This is one of the latest CandyRat label releases and further demonstrates the concentration the label maintains for putting pure guitar musics back in the forefront. Craig D'Andrea traces out from less dense sources than much of his label compeers, his music filled with hazy light, carefree happiness, grasshoppers bouncing along in meadows, wispy clouds ambling by overhead, and late afternoons in summer and fall. Like all the CandyRatters, D'Andrea wields a sophisticated fingerpicking and percussive technique (and I'm fairly sure I heard a little flatpicking in there somewhere, maybe not) throwing out breezily fluid chords with clusters of note runs gamboling. The melodies are often reminiscent of the delicacies of samba and such, fragile, ethereal, dexterously energetic when the composition calls for it, the exhilaration of a sunny Sunday amping up the positivity factor.
More than a little, I was reminded of Bruce Cockburn's mid-period, where Cockburn's own playing expanded out to match the ensembles emphasizing myriad gentle intricacies in his oeuvre. Some songs here definitely quicken the pulse (Anyone's Everything and it's follower, Four Voices for Two Guitars), but nothing will take your head off in the manner of rock and roll rhythms and pounding. Getting Used to Isolation is meant to soothe, relax, and induce contemplations, a break from the excessive noise and clatter of the world. Even the brisk passages and cuts have a gentility to them that sets one back further in the chaise lounge, beaujolais in hand, straw hat shading the sun's rays, while marveling at the dexterities. D'Andrea can switch from clustering chords to fragile lead melody lines in the flash of an eye, setting contrasts enriching each other. How well he succeeds is only partially shown in the fact that he was crowned Canadian Fingerstyle Champion of 2007; the rest of his acumen goes well beyond what awards could possibly convey.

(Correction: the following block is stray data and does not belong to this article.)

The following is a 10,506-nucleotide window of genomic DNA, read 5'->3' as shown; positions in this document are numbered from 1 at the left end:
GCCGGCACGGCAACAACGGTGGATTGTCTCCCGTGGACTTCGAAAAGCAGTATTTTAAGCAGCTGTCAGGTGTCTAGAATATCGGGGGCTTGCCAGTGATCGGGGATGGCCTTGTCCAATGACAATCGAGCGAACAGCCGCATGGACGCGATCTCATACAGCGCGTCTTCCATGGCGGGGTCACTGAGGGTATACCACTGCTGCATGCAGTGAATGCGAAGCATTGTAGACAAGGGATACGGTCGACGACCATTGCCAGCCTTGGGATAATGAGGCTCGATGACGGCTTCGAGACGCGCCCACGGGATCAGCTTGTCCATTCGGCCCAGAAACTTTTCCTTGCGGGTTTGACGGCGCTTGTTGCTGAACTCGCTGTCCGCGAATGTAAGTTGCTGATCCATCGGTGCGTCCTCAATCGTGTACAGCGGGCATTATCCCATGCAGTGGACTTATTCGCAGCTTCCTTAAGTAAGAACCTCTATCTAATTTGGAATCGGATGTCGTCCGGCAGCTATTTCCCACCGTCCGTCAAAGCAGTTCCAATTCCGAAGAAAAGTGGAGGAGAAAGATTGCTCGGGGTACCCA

Edited by: David N. Pyles
Copyright 2009, Peterborough Folk Music Society.
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